Dorothy Wordsworth began her journal at Dove Cottage, Grasmere, in the Lake District, in May 1800, and she wrote in it almost daily for the next three years. During this time, her brother William was at the height of his poetic powers and Dorothy was at her happiest, sharing life with her beloved brother. She records their daily life – the walks, the weather, boating on the lake, taking down William’s poems and their famous visitors, especially Samuel Taylor Coleridge. But her journal is much more than a daily record: Dorothy was gifted nature writer, an original and sensitive observer of life at Dove Cottage, and in her hands the everyday becomes miraculous.
‘I went and sat with W and walked backwards and forwards in the Orchard till dinner time – he read me his poem. I broiled Beefsteaks.’
For all the domestic detail and insight into the Romantic poets, this journal is truly a chronicle of Dorothy’s unique voice. She notices many things others would miss – the glitter of light on a sheep’s fleece or the dancing of daffodils by the lakeside – and her depth of feeling for the wild nature of their surroundings crystallised into moments that William would mine for his own work. As he wrote of her, ‘she gave me eyes, she gave me ears’.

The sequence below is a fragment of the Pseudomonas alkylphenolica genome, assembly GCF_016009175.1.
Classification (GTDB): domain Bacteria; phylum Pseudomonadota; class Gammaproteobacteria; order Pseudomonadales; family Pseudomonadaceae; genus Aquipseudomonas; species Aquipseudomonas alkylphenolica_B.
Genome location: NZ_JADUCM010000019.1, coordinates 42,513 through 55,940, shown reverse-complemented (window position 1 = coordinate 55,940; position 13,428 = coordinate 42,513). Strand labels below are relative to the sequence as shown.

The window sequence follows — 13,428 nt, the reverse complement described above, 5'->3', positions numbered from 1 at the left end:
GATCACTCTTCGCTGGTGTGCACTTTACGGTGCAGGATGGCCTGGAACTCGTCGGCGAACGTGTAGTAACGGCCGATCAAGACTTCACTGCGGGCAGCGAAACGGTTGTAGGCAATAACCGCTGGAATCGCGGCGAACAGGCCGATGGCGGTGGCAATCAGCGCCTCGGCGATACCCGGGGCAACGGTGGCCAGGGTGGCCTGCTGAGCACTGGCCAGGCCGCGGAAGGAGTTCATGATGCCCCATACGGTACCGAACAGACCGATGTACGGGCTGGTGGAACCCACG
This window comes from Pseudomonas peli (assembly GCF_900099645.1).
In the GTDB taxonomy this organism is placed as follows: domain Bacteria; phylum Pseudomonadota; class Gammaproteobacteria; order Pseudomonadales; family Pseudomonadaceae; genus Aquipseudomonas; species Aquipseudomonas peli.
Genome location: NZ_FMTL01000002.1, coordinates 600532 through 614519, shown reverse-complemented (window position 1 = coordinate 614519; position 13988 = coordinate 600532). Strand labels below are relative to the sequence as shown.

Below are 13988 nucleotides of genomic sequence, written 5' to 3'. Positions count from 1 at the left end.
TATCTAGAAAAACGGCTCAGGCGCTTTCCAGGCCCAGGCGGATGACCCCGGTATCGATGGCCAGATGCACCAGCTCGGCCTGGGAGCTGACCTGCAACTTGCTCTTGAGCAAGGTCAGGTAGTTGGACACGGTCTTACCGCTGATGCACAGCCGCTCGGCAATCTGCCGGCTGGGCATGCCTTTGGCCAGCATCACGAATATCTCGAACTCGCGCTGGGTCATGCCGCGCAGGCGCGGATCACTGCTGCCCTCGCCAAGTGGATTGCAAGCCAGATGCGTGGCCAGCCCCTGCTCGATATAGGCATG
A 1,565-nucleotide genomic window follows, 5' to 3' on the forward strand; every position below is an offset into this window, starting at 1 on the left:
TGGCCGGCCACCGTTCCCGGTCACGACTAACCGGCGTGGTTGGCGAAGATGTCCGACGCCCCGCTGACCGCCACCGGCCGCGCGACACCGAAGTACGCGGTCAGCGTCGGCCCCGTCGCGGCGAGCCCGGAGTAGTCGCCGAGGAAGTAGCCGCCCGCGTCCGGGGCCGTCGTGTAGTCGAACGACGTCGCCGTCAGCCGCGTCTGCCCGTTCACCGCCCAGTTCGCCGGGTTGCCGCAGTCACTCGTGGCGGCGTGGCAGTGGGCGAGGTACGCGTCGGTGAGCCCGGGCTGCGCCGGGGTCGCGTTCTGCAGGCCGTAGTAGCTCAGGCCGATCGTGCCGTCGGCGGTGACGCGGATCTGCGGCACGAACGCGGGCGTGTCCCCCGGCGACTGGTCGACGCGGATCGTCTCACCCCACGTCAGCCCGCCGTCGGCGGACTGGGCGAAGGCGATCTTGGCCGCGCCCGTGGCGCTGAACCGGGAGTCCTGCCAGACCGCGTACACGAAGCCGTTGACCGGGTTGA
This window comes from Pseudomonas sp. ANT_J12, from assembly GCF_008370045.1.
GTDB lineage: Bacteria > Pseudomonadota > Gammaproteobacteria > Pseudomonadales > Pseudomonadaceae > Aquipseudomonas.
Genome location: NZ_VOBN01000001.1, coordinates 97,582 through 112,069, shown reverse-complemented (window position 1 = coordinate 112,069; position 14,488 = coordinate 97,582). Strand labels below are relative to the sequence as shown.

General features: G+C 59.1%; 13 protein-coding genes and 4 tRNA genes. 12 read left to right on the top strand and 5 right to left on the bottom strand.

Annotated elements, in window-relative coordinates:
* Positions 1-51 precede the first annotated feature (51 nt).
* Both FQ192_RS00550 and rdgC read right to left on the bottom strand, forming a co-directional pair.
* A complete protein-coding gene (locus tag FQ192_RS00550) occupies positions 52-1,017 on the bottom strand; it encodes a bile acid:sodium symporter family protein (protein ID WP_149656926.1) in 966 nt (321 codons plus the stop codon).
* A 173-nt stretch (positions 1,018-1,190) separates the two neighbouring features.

Artist Georgie Bennett travelled to the Lake District to visit Dove Cottage and observe the landscape as Dorothy once did. She has created a series of beautiful ink and watercolour sketches that capture the tiny details of the landscape that pepper this edition: birds, plants, teacups, the interior of the cottage itself – details that bring a vanished world to life. The endpapers feature a panoramic view across Lake Grasmere to the fells beyond, and Bennett has also contributed a beautiful hand-drawn map of the village.
*“The swallows come to the sitting room window as if wishing to
build but I am afraid they will not have courage for it, but I believe they will build at my room window. They twitter & make a bustle a little cheerful song hanging against the panes of glass, with their soft white bellies close to the glass & their forked fish-like tails. They swim round and round and again they come.” *
(Dorothy Wordsworth, Grasmere Journal June 16, 1802)
What if they nested here, so close
we could almost touch,
and sense each other listening?
She settles, but they circle again
and again, the rushing
bubble of song
submerged by flap and wash of wings.
Magnified, they hang, bellies
pressed against the pane,
fins waving, bills silently opening.
Their eyes are aeons deep and away,
but looking in.
suspended in air, glass, water.
Something is stirring inside,
and they keep bumping, bumping
their soft white bellies up against my skin.
Lucy Newlyn, from Earth's Almanac (Enitharmon, 2015)